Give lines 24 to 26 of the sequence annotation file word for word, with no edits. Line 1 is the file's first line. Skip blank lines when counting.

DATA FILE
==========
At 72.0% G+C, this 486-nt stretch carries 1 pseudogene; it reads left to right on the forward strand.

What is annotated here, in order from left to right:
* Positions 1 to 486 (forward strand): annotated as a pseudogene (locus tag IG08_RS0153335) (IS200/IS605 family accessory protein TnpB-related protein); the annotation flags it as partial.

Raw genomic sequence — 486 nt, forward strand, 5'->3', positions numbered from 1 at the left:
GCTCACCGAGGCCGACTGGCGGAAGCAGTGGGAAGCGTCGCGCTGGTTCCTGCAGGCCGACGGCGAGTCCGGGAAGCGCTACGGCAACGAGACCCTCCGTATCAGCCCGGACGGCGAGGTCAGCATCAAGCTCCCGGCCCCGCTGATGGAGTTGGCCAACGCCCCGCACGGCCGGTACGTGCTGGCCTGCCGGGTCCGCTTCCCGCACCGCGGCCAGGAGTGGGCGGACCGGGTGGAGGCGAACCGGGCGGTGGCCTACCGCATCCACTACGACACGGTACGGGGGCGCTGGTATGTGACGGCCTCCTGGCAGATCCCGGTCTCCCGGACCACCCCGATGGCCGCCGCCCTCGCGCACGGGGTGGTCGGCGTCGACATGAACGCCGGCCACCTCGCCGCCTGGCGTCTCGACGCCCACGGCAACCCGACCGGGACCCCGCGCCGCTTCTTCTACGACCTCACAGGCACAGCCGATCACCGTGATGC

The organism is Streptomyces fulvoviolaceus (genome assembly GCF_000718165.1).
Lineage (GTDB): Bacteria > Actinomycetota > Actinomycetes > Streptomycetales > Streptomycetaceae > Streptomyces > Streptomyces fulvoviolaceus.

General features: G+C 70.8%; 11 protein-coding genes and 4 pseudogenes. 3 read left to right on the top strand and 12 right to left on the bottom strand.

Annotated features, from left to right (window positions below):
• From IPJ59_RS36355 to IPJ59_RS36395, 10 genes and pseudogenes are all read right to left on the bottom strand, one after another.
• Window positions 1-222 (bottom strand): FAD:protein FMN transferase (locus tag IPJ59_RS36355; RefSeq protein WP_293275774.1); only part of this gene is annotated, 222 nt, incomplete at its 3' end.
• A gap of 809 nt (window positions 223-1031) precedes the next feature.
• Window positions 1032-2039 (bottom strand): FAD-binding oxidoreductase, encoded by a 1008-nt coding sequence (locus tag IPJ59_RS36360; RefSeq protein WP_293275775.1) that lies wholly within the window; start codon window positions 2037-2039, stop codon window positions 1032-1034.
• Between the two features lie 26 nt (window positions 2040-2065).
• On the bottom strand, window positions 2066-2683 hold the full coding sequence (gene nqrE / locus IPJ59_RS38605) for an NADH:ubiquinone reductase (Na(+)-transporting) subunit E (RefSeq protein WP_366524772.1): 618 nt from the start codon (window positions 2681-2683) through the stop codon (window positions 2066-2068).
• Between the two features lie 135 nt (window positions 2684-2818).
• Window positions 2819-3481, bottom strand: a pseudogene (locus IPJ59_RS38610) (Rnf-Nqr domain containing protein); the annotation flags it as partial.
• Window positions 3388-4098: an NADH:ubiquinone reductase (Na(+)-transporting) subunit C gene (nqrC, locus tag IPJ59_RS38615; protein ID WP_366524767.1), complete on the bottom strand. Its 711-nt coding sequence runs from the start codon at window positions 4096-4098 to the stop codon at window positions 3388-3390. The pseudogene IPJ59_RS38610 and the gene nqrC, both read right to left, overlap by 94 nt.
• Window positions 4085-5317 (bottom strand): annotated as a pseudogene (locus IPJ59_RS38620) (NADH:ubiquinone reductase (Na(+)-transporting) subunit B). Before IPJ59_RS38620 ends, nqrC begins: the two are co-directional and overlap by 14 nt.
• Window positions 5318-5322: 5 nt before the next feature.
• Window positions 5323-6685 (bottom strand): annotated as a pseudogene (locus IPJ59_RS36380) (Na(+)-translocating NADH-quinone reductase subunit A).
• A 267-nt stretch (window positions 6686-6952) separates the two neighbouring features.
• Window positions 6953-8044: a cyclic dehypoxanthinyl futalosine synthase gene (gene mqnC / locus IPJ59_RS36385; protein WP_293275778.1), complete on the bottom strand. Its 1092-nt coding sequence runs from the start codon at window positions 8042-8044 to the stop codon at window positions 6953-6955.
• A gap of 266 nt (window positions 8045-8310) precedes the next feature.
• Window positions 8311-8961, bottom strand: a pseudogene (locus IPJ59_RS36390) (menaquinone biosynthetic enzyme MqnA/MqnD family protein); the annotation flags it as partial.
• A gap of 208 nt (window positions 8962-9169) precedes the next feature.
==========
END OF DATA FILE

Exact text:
• A gap of 266 nt (window positions 8045-8310) precedes the next feature.
• Window positions 8311-8961, bottom strand: a pseudogene (locus IPJ59_RS36390) (menaquinone biosynthetic enzyme MqnA/MqnD family protein); the annotation flags it as partial.
• A gap of 208 nt (window positions 8962-9169) precedes the next feature.